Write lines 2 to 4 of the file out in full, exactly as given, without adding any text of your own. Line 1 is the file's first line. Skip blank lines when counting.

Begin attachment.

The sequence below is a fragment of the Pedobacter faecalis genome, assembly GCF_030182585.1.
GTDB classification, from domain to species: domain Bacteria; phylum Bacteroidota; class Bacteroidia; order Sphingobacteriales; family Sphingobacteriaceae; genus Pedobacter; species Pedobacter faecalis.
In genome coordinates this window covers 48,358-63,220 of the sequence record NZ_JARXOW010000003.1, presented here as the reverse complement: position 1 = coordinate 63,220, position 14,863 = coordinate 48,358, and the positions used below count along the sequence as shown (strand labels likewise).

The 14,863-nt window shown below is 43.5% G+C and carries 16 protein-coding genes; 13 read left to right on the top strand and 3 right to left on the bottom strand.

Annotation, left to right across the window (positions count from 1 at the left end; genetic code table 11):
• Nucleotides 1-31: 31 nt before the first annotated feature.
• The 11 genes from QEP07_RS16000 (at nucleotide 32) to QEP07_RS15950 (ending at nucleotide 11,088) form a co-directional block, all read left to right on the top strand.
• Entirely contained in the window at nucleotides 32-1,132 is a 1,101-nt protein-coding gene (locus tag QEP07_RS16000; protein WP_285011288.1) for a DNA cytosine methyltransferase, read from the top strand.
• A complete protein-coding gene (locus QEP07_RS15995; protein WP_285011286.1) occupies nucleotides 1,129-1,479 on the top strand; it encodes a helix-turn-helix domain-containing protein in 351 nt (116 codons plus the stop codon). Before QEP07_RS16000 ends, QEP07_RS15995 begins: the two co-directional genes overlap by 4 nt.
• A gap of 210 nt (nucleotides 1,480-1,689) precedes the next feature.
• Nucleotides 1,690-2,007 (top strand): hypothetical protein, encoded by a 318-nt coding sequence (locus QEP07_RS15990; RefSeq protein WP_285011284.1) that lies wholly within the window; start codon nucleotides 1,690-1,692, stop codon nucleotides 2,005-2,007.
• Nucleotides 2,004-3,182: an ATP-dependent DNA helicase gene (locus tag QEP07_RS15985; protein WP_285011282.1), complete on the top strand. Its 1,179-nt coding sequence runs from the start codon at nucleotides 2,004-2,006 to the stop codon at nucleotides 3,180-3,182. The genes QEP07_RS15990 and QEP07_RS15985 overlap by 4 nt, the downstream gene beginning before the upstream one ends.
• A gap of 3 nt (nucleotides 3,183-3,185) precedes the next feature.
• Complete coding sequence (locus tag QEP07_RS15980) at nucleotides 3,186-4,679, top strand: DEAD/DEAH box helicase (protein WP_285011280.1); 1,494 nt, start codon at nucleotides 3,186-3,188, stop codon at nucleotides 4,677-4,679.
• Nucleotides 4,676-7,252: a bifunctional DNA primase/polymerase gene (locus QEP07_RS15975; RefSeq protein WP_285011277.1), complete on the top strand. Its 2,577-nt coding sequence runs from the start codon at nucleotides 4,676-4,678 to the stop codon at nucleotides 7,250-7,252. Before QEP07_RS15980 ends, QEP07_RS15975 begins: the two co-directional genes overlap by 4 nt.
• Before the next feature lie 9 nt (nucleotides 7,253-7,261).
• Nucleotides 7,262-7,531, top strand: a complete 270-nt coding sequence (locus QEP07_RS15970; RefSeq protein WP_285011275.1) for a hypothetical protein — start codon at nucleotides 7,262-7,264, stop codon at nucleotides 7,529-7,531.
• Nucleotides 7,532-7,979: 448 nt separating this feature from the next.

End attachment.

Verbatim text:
GTDB classification, from domain to species: domain Bacteria; phylum Bacteroidota; class Bacteroidia; order Sphingobacteriales; family Sphingobacteriaceae; genus Pedobacter; species Pedobacter faecalis.
In genome coordinates this window covers 48,358-63,220 of the sequence record NZ_JARXOW010000003.1, presented here as the reverse complement: position 1 = coordinate 63,220, position 14,863 = coordinate 48,358, and the positions used below count along the sequence as shown (strand labels likewise).

The 14,863-nt window shown below is 43.5% G+C and carries 16 protein-coding genes; 13 read left to right on the top strand and 3 right to left on the bottom strand.